Tuesday, March 24, 2009


Richard Yates' Revolutionary Road has not held up well over time. For one thing, the dialog may have been appropriate in the 50's, but today it sounds dated, with questions like "Are you sore at me?" and sentences frequently ending with "you see?". The subject matter is a little offbeat also. Frank and April are a young married couple with two children and consider themselves far too interesting to be living a conventional life in the suburbs. We're supposed to believe that April's unhappy childhood has rendered her incapable of love and that Frank's boring job is just a way station on the road to bigger and better things. To reach their true potential, April cooks up a half-baked plan to move to Europe, where April will be the breadwinner doing clerical work and Frank will have a chance to find himself. If this sounds to you like something that only artists or writers would do, then join the club—so do their friends and neighbors. Frank does, however, have the gift of gab, and a marketing flyer that he dictates off the cuff grabs the attention of a company executive, making the move seem less desirable. I'm not sure if there's a point being made here, but the book implies that hurtful words tossed out in a moment of anger produce dire consequences for this couple. They just did not seem real to me, but I'll bet that Kate and Leo bring them to life on the big screen.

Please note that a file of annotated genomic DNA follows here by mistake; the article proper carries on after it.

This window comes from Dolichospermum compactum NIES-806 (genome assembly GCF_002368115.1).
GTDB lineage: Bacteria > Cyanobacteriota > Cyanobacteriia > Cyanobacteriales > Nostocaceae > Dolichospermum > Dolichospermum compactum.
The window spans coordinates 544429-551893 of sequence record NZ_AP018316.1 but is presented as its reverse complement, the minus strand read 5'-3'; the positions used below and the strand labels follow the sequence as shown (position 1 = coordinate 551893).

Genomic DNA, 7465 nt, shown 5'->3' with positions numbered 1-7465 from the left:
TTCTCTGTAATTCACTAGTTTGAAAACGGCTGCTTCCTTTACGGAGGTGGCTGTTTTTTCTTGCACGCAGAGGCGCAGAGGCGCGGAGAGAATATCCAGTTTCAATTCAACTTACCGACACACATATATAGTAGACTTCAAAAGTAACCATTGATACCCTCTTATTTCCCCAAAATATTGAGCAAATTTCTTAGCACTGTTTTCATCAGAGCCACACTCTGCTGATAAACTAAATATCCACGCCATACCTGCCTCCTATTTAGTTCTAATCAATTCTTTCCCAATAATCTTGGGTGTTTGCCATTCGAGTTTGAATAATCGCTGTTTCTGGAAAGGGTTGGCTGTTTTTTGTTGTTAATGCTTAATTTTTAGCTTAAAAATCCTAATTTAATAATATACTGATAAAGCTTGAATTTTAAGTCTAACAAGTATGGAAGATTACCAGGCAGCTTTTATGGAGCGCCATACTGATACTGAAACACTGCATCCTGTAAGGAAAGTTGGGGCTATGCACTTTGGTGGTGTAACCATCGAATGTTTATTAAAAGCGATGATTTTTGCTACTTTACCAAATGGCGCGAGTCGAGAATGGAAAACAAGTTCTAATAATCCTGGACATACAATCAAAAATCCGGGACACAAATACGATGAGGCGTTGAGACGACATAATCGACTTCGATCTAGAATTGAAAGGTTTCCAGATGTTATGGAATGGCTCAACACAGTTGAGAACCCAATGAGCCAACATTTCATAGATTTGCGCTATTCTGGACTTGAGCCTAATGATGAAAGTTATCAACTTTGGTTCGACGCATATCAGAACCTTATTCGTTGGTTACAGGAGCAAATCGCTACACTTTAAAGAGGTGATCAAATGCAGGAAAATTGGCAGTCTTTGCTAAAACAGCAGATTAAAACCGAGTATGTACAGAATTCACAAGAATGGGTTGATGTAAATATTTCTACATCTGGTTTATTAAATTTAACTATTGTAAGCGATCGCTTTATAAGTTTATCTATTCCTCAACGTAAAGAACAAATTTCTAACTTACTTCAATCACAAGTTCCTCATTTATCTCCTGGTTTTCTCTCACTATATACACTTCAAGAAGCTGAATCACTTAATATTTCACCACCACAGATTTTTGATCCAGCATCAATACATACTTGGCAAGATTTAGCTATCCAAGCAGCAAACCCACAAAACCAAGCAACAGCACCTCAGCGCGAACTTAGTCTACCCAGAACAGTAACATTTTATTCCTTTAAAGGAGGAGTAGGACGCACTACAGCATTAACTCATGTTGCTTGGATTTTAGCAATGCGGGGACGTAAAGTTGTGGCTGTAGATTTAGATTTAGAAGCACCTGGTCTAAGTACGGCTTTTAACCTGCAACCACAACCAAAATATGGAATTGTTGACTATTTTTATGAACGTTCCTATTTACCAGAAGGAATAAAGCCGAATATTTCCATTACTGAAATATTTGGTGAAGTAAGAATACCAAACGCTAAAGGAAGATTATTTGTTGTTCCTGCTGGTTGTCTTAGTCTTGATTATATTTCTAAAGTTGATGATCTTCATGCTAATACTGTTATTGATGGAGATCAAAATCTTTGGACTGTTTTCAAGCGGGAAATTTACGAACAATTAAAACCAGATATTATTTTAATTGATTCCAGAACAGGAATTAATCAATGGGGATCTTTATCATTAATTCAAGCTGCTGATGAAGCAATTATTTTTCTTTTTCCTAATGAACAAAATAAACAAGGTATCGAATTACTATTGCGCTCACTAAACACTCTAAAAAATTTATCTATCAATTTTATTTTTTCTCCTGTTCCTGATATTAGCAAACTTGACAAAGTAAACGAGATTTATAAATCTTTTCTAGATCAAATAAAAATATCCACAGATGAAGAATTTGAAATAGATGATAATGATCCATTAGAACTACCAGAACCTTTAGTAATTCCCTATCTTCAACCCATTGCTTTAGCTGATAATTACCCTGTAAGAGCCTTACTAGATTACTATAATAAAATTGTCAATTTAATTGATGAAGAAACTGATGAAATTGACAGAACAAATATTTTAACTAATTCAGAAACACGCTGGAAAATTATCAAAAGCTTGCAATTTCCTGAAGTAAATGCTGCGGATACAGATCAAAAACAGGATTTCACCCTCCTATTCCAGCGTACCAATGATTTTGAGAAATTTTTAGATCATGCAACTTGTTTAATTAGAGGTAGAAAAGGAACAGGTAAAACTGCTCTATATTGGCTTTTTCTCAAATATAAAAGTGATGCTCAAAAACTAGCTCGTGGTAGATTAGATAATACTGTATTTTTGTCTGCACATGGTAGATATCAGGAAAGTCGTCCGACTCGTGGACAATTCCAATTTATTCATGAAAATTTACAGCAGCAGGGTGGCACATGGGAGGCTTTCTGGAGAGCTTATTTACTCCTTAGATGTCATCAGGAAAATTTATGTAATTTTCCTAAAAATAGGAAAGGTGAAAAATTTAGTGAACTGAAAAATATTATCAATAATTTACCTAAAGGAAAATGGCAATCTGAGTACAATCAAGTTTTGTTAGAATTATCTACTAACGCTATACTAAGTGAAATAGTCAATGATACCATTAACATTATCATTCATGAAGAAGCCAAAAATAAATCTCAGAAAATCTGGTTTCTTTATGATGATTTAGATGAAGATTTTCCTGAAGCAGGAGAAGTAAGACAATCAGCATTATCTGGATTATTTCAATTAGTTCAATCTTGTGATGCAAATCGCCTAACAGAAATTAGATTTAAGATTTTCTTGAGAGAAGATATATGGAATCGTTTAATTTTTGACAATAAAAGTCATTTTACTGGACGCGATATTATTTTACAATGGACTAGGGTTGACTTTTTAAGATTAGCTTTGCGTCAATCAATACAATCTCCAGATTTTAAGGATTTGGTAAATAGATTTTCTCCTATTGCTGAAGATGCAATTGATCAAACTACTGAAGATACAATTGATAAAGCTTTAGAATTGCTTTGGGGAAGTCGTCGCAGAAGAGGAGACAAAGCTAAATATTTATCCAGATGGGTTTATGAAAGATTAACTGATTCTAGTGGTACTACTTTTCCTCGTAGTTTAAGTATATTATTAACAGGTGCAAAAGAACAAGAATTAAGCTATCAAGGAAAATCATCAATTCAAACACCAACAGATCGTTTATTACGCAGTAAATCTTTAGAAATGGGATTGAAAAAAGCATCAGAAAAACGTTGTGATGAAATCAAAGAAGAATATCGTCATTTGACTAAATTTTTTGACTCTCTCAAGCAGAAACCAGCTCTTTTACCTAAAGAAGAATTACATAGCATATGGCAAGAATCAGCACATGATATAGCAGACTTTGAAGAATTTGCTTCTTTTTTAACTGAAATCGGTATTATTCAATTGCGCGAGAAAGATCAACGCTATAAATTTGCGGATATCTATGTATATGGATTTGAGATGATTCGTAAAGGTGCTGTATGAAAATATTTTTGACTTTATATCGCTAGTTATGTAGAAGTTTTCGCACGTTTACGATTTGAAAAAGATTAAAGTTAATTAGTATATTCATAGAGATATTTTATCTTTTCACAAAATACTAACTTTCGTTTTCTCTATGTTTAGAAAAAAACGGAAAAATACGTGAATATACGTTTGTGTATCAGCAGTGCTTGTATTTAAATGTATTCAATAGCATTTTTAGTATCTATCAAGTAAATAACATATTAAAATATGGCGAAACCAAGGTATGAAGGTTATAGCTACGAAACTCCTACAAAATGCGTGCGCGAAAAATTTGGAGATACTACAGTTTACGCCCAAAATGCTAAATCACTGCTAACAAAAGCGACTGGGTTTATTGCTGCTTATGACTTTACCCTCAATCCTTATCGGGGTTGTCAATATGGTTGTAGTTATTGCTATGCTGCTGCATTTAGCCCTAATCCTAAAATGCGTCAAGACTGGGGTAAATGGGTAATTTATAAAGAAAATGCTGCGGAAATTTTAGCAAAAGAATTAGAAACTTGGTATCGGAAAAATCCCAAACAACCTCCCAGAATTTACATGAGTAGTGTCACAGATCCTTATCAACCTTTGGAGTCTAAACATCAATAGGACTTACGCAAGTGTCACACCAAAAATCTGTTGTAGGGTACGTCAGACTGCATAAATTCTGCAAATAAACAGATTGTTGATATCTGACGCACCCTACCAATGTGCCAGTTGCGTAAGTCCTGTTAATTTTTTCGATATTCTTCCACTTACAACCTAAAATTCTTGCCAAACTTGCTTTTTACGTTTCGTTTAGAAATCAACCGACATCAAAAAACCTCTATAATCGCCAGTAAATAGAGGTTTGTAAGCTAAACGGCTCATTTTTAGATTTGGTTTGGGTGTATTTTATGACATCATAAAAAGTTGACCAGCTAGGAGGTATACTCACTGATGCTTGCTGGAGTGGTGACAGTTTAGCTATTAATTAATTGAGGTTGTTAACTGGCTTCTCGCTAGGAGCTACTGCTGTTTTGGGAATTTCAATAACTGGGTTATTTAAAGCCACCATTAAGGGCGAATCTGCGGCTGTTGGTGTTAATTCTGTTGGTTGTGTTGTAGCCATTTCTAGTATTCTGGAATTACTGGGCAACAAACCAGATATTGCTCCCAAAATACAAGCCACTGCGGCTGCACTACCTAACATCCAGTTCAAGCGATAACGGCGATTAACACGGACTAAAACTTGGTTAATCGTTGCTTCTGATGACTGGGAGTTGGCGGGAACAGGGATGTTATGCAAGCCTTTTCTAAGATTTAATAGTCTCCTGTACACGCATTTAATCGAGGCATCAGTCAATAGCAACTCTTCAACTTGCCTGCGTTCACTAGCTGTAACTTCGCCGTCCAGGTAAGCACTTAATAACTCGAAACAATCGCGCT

Tuesday, March 17, 2009

THE GREAT STINK by Clare Clark

The Great Stink by Clare Clark has an appropriate title in that it describes in icky detail the London sewer system of the mid-1800's. This is a historical novel about the replacement of that system. Although billed as a thriller, the mystery does not develop until about the halfway point. By then, you're accustomed to wrinkling your nose at the descriptions of the stench and of the filthy Thames River. The poverty and dinginess are reminiscent of Oliver Twist. The two main characters meet only once. One is William, an engineer working on the project, who suffers from post-traumatic stress syndrome. The other is Long Arm Tom who scavenges for valuable trinkets in the sewers and, along with his friend Joe, catches rats that will be devoured by vicious dogs for sport. The advent of the new sewer will put him out of business. Fortunately, he happens upon a raggedy dog that turns out to be a very efficient rat destroyer. Tom plans to retire on the sale of Lady to a gentleman known as the Captain, who, not surprisingly, turns out to be a no-good-nik. The mystery is that of a murder that takes place underground and that William witnesses but can't be sure he didn't commit himself during one of his blackouts.

Wednesday, March 11, 2009

ALIBI by Joseph Kanon